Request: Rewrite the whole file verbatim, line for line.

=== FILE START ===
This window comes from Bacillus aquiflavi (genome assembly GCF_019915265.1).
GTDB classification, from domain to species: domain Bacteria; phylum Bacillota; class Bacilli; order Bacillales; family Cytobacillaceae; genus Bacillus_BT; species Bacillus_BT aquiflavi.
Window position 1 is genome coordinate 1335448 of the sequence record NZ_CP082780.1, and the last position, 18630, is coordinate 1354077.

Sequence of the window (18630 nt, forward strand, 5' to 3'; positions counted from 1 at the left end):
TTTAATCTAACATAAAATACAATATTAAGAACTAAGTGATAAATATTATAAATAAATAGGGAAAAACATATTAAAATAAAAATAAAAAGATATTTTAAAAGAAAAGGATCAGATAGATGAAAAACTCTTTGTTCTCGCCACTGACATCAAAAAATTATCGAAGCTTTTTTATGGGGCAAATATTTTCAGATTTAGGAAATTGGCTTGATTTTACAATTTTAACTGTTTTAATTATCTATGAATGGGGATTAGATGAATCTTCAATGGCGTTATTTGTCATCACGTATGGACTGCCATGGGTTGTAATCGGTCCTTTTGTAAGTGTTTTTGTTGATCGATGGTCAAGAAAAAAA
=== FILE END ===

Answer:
This window comes from Bacillus aquiflavi (genome assembly GCF_019915265.1).
GTDB classification, from domain to species: domain Bacteria; phylum Bacillota; class Bacilli; order Bacillales; family Cytobacillaceae; genus Bacillus_BT; species Bacillus_BT aquiflavi.
Window position 1 is genome coordinate 1335448 of the sequence record NZ_CP082780.1, and the last position, 18630, is coordinate 1354077.

Sequence of the window (18630 nt, forward strand, 5' to 3'; positions counted from 1 at the left end):
TTTAATCTAACATAAAATACAATATTAAGAACTAAGTGATAAATATTATAAATAAATAGGGAAAAACATATTAAAATAAAAATAAAAAGATATTTTAAAAGAAAAGGATCAGATAGATGAAAAACTCTTTGTTCTCGCCACTGACATCAAAAAATTATCGAAGCTTTTTTATGGGGCAAATATTTTCAGATTTAGGAAATTGGCTTGATTTTACAATTTTAACTGTTTTAATTATCTATGAATGGGGATTAGATGAATCTTCAATGGCGTTATTTGTCATCACGTATGGACTGCCATGGGTTGTAATCGGTCCTTTTGTAAGTGTTTTTGTTGATCGATGGTCAAGAAAAAAA